Courtney Huffhines, 43, was charged with maintaining a drug trafficking place, possession with intent to deliver and misappropriation of personal identifying materials. She is currently being held in the Kenosha County Jail and her bail was set at $100,000.
Huffhines was taken into custody several weeks after police arrested her sons, Tyler, 20, and Jacob, 23. The pair were charged with different offenses: Tyler, the alleged ringleader, with maintaining a drug house, identify theft and intent to manufacture and distribute THC over 10,000 grams; and Jacob (who was already on probation for dealing cocaine) with possessing cocaine, THC and a firearm.
Prosecutors alleged that Courtney Huffhiness helped her sons run their operation in several ways. She allegedly helped Tyler rent a condo in Bristol, Wisconsin, where the THC vape operation was allegedly located (Tyler was allegedly renting the place under a fake name as well). Prior to her arrest, authorities also discovered that the Huffhines family was allegedly packaging weed vape cartridges at Courtney’s real estate office as well.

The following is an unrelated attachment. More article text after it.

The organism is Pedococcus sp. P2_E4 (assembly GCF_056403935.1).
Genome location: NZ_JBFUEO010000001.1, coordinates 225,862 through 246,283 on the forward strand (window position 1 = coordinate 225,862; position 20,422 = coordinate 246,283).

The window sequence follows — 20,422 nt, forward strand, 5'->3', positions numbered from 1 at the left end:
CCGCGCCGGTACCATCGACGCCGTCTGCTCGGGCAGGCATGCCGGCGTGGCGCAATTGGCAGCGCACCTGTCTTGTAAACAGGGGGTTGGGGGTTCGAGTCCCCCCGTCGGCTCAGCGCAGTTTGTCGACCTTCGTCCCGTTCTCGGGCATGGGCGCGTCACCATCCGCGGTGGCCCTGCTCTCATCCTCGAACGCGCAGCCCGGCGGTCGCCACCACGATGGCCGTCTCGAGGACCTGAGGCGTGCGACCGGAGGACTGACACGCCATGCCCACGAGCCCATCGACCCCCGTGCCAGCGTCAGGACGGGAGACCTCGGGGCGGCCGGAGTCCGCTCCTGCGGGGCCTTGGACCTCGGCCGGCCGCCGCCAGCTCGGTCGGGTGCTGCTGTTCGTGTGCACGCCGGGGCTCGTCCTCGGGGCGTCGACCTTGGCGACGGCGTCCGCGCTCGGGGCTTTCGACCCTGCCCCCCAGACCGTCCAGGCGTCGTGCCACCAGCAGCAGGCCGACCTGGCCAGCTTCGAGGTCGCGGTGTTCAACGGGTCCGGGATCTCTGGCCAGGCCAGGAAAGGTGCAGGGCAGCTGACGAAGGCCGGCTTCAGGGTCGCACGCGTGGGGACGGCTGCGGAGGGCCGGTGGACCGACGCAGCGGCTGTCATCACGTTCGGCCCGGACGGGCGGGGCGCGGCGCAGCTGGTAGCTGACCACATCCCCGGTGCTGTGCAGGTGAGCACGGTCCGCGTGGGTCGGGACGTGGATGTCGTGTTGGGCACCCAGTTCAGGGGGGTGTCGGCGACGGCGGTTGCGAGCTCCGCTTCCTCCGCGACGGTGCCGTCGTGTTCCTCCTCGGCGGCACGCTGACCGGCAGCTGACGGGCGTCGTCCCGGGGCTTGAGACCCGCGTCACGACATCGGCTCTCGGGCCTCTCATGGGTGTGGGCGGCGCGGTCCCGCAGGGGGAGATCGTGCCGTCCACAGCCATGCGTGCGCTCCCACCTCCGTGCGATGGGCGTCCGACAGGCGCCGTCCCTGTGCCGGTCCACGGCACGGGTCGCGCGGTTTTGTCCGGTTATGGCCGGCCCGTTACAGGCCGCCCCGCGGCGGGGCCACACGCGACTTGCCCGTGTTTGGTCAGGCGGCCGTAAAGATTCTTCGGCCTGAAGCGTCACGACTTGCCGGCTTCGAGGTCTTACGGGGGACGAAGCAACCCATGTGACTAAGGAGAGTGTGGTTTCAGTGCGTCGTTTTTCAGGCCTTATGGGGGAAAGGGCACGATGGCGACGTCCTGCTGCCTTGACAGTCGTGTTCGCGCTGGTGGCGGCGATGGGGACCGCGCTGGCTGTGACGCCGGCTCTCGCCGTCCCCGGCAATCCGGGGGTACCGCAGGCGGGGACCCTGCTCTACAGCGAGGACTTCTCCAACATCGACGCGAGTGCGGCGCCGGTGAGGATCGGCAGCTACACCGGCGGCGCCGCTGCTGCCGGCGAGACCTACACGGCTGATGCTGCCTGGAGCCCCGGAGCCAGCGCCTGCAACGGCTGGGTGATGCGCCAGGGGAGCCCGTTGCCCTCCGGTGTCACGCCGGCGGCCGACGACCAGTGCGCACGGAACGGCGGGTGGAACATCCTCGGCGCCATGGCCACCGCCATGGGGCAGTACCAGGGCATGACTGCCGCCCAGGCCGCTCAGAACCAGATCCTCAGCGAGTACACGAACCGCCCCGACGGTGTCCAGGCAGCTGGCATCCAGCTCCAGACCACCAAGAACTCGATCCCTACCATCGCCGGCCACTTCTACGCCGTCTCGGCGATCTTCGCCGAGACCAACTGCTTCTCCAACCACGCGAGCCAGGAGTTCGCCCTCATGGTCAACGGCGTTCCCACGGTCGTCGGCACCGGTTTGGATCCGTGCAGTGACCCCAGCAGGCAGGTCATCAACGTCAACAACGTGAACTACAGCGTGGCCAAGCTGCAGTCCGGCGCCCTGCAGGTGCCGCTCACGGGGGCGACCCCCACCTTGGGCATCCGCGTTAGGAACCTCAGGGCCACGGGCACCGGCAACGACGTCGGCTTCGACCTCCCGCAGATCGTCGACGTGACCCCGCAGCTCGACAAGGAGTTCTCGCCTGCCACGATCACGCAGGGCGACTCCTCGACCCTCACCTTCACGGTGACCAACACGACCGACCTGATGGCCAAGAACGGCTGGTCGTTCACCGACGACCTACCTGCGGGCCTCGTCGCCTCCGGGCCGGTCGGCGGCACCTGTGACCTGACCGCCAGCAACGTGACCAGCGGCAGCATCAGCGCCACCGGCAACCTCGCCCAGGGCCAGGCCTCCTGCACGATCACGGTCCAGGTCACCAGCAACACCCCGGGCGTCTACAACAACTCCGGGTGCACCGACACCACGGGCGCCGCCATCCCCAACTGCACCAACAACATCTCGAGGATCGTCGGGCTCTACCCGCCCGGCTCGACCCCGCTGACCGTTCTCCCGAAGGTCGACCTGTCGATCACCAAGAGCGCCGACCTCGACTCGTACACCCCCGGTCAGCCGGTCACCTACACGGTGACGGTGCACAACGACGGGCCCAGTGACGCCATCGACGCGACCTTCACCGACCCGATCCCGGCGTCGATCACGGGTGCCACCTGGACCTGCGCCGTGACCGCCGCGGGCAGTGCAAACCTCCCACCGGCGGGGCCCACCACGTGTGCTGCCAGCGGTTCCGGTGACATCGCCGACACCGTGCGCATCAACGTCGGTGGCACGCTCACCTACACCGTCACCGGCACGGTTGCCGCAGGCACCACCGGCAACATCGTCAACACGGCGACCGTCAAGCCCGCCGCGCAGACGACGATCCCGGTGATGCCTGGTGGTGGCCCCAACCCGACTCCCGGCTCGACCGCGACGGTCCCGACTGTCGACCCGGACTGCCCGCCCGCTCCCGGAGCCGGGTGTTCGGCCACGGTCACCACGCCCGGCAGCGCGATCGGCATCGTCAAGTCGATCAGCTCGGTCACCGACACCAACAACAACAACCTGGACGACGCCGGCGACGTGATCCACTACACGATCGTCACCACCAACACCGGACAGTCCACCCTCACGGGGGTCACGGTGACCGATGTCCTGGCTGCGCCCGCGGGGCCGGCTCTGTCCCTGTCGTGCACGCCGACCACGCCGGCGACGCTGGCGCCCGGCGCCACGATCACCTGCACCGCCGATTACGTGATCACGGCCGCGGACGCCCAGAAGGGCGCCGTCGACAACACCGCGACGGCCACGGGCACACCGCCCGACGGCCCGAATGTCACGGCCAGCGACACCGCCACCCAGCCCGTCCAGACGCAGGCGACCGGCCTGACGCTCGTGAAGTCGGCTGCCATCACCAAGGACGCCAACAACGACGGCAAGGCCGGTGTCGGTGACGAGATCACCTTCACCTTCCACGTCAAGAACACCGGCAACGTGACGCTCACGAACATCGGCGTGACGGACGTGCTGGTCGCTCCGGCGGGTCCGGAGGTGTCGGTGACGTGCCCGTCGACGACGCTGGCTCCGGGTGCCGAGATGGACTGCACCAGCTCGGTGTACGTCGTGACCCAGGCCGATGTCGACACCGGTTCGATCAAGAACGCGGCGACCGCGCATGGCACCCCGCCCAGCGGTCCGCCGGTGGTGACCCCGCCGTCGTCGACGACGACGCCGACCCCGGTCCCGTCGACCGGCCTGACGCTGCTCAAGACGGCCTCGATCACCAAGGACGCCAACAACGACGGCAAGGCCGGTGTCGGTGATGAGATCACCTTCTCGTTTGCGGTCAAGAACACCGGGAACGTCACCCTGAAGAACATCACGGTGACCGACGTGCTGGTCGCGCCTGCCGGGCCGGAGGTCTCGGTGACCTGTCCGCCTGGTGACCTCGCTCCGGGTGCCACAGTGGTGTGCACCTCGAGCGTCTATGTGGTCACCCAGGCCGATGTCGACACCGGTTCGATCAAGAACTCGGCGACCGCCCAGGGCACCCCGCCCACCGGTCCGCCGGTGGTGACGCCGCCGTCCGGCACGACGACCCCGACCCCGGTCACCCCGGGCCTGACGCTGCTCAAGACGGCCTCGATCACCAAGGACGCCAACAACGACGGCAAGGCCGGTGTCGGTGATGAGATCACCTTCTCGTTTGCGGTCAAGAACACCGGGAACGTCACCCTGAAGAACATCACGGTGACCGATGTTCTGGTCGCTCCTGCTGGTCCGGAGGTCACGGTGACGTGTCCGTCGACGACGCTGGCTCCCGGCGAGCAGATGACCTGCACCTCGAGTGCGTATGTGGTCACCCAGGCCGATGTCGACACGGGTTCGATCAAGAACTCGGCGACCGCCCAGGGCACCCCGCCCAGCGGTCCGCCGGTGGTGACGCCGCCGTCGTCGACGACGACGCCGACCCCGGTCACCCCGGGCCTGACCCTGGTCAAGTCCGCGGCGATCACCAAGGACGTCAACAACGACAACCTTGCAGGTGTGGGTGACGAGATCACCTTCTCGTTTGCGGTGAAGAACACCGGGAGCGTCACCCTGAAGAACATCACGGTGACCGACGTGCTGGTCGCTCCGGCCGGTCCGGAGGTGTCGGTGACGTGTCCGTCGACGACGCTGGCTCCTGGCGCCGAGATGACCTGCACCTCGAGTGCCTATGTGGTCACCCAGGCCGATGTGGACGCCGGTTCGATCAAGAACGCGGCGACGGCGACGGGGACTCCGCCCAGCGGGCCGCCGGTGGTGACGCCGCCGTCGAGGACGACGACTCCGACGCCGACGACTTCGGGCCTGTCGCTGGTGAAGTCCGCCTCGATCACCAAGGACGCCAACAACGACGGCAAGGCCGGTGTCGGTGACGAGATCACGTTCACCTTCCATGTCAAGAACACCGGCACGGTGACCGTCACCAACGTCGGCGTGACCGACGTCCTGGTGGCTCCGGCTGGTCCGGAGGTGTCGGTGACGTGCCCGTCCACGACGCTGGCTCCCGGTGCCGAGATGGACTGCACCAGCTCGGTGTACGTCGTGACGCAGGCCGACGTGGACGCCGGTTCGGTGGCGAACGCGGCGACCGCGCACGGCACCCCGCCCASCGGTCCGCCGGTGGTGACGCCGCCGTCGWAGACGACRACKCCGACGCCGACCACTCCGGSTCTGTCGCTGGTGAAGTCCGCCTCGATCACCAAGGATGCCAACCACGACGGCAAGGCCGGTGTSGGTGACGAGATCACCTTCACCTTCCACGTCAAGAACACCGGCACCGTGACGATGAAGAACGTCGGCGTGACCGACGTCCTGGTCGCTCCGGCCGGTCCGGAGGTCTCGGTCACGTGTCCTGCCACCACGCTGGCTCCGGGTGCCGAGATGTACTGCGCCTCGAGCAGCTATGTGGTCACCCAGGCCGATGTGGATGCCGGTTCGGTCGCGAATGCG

“All the THC oils were gone at that time, but all the packaging, everything that was there in the Bristol condo, was also there in the back of her office,” said Kenosha County Sheriff David Beth.
Police reportedly also uncovered potentially incriminating text messages between Courtney and her sons, including a message in August that read, “Can someone also please sweep up the coffee and put the scales in the garage away.”
During the September raid that led to the arrest of the Huffhines brothers, police reportedly seized a stash of THC cartridges worth over $1.5 million. At the family’s home in Paddock Lake, they found $59,000 in cash, eight firearms and ammunition, cocaine, marijuana, Xanax pills, nine cell phones, and assorted drug paraphernalia. Police also alleged that the Huffhines brothers had hired at least 10 people to help run their operation, which authorities estimated was one of the largest THC vape counterfeiting rings in the country.
During Tyler Huffhines’ initial court appearance in September, his lawyer, Mark Richards, argued that there was no evidence to suggest that his client was connected to vaping-related health crisis that has killed at least 12 and caused nearly 400 illnesses in 36 states and one U.S. territory. The Food and Drug Administration is reportedly testing the Huffhines’ product to see it is linked to any such illnesses or deaths.